“We have increased the operating budgets of these institutions in the hopes that it will allow both the university and the college to freeze their tuition levels for the next two years,” Tobin said in a press release.
“The student debt load ratio is a national concern,” the premier continued. “The funding measures we have announced today will go a long way in addressing both the needs of the students and the needs of our public education institutions.”
Foote—decades before she’d become Lt. Gov—said: “This additional funding should facilitate a freeze on tuition rates, thereby eliminating the uncertainty generated by rising tuition costs that students have had to cope with every year.”
Kirby was also quoted by The Evening Telegram’s coverage of the tuition freeze announcement, arguing the government’s financial support didn’t go far enough.
“We needed funding restored to pre-1994 levels. This announcement today is not groundbreaking at all,” he said at the time. “We needed about five times the money announced today,” calling $12 million a pittance. “It’s like we should be saying to the government, ‘thanks for stealing less.’”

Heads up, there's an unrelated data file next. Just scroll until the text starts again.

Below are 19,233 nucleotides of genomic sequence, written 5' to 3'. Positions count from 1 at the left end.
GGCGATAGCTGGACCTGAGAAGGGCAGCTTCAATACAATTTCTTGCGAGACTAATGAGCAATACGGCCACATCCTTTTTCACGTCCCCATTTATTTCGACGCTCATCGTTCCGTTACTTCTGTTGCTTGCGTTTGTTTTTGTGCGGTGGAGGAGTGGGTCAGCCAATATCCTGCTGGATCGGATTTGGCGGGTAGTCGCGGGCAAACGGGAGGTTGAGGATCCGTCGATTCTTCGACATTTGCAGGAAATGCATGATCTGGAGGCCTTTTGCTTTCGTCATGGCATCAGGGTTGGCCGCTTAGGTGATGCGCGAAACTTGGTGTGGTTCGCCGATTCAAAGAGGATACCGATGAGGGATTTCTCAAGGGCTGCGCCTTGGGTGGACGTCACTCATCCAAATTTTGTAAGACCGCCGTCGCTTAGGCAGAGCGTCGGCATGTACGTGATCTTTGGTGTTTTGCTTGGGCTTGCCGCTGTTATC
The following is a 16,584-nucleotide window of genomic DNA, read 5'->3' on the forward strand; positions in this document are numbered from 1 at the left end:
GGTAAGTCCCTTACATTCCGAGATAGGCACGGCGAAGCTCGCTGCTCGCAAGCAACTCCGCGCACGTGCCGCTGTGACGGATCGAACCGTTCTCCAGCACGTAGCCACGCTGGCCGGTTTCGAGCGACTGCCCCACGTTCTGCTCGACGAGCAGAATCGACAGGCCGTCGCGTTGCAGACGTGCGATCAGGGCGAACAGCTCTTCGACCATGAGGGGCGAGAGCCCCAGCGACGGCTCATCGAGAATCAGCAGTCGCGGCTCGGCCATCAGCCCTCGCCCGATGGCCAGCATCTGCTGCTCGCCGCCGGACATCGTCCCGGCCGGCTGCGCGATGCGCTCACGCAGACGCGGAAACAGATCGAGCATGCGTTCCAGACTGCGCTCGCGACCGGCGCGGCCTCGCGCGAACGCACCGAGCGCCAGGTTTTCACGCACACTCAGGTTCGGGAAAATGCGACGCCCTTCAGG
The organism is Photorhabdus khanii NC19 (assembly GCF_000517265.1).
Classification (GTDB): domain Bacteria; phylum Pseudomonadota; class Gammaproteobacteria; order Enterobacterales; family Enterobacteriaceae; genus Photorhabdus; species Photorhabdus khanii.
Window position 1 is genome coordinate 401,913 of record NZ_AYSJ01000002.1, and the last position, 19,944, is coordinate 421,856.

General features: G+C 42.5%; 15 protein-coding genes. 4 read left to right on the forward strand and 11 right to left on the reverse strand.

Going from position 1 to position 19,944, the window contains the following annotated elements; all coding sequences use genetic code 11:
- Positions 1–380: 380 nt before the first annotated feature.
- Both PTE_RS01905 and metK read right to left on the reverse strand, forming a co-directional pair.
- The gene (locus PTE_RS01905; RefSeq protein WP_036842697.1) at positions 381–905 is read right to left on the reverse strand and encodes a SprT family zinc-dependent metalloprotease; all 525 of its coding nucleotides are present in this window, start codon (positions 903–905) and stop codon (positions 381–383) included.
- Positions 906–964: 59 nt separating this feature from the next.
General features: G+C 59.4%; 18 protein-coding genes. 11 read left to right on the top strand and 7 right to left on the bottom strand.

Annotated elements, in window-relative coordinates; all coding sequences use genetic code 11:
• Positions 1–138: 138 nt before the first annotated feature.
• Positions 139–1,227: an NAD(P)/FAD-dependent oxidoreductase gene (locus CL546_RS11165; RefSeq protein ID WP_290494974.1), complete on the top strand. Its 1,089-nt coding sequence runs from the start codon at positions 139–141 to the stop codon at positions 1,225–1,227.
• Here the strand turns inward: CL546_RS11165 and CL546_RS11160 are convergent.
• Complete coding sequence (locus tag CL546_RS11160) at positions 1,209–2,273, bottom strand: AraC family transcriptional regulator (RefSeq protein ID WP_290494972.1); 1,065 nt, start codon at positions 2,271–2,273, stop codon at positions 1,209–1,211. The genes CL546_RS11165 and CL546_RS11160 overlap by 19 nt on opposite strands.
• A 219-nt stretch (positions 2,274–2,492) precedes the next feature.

(In response, Tobin called Kirby’s comments “ridiculous, disappointing and, I would say, politically motivated.”)
Over the next few years, the cost of tuition was controlled and massaged into something that looked affordable. When Roger Grimes took over the government reins from Tobin, he too tackled tuition, lowering MUN tuition fees—25 percent over three years.
Now, this wasn’t done out of benevolence but done in the face of mounting public pressure to control the cost of post-secondary education. At the time, Tobin was apparently quoted as saying “the students made it impossible for me not to freeze tuition fees.”
Keeping Tuition on Ice
When the PCs came into office, they also carried on the freeze policy, as well as building on it by expanding the post-secondary employment program. In fact, they’d cut provincial loan interest, and create and grow a non-repayable grant program. All the while, they pressured Memorial to backtrack efforts to raise fees on international students.